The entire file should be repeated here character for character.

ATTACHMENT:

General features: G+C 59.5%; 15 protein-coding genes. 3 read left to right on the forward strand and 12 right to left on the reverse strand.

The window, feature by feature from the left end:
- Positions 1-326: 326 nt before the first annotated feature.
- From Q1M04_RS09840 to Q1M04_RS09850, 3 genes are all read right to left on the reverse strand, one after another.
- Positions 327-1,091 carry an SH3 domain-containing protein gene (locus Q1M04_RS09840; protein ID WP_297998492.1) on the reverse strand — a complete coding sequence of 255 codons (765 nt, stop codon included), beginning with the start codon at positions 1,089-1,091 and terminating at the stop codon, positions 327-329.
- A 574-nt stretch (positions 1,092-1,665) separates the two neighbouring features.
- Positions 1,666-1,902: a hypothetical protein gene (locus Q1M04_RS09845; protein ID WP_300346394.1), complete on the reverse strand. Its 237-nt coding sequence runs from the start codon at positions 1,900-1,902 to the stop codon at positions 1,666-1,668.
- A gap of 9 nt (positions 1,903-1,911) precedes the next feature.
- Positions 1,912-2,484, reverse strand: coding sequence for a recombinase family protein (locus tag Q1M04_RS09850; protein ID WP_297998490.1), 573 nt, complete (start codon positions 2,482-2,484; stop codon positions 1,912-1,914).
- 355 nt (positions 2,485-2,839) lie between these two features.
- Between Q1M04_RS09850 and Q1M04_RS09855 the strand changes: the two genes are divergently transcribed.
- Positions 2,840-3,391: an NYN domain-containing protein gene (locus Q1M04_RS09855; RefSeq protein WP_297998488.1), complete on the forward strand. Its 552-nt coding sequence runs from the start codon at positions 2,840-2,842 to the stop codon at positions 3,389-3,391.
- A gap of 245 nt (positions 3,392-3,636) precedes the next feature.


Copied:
General features: G+C 59.5%; 15 protein-coding genes. 3 read left to right on the forward strand and 12 right to left on the reverse strand.

The window, feature by feature from the left end:
- Positions 1-326: 326 nt before the first annotated feature.
- From Q1M04_RS09840 to Q1M04_RS09850, 3 genes are all read right to left on the reverse strand, one after another.
- Positions 327-1,091 carry an SH3 domain-containing protein gene (locus Q1M04_RS09840; protein ID WP_297998492.1) on the reverse strand — a complete coding sequence of 255 codons (765 nt, stop codon included), beginning with the start codon at positions 1,089-1,091 and terminating at the stop codon, positions 327-329.
- A 574-nt stretch (positions 1,092-1,665) separates the two neighbouring features.
- Positions 1,666-1,902: a hypothetical protein gene (locus Q1M04_RS09845; protein ID WP_300346394.1), complete on the reverse strand. Its 237-nt coding sequence runs from the start codon at positions 1,900-1,902 to the stop codon at positions 1,666-1,668.
- A gap of 9 nt (positions 1,903-1,911) precedes the next feature.
- Positions 1,912-2,484, reverse strand: coding sequence for a recombinase family protein (locus tag Q1M04_RS09850; protein ID WP_297998490.1), 573 nt, complete (start codon positions 2,482-2,484; stop codon positions 1,912-1,914).
- 355 nt (positions 2,485-2,839) lie between these two features.
- Between Q1M04_RS09850 and Q1M04_RS09855 the strand changes: the two genes are divergently transcribed.
- Positions 2,840-3,391: an NYN domain-containing protein gene (locus Q1M04_RS09855; RefSeq protein WP_297998488.1), complete on the forward strand. Its 552-nt coding sequence runs from the start codon at positions 2,840-2,842 to the stop codon at positions 3,389-3,391.
- A gap of 245 nt (positions 3,392-3,636) precedes the next feature.